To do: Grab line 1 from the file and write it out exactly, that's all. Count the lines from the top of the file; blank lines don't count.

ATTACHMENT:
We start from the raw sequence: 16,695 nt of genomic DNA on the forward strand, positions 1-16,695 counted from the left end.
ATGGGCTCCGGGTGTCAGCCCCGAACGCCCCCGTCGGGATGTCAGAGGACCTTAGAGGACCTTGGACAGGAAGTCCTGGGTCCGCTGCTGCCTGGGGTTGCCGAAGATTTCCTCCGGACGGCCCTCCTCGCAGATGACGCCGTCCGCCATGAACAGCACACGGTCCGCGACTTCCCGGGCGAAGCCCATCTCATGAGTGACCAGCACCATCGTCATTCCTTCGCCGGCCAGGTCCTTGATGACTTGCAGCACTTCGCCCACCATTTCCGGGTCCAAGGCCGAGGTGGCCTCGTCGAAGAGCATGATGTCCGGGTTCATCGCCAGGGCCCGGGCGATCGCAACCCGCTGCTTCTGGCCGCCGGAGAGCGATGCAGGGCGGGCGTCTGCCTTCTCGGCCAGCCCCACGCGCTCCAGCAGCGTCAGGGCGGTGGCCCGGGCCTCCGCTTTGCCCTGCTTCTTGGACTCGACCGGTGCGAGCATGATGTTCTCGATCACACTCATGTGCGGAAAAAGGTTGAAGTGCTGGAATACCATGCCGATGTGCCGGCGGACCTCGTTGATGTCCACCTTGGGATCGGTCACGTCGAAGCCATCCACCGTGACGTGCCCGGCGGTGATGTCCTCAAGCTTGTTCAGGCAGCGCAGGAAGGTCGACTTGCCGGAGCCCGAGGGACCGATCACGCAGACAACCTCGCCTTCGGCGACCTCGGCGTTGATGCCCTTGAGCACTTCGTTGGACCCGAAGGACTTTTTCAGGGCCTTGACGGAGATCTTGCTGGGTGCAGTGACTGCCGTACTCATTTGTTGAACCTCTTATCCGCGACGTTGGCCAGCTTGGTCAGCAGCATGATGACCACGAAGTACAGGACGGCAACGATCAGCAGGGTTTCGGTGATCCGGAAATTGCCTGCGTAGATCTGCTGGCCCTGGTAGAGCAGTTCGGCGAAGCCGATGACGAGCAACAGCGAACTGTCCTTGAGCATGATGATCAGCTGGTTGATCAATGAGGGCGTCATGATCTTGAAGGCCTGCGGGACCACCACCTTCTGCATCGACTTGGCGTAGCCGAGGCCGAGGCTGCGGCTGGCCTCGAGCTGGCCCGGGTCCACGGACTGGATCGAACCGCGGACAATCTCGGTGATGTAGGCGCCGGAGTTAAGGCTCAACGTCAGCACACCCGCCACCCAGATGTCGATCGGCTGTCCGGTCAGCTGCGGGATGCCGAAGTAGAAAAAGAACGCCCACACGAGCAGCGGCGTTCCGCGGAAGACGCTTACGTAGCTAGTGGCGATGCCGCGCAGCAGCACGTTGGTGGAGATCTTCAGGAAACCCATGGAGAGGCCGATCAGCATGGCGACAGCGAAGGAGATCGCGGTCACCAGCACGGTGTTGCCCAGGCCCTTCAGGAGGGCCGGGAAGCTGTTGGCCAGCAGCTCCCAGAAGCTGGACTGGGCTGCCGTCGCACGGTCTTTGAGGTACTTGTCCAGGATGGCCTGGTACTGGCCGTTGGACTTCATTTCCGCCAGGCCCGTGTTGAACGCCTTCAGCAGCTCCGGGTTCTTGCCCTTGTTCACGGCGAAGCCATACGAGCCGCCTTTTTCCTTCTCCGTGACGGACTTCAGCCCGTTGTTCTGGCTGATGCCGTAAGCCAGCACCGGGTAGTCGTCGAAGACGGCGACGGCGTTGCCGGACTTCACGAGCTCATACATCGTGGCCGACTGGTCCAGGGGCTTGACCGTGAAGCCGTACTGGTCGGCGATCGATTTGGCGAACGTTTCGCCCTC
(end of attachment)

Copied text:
We start from the raw sequence: 16,695 nt of genomic DNA on the forward strand, positions 1-16,695 counted from the left end.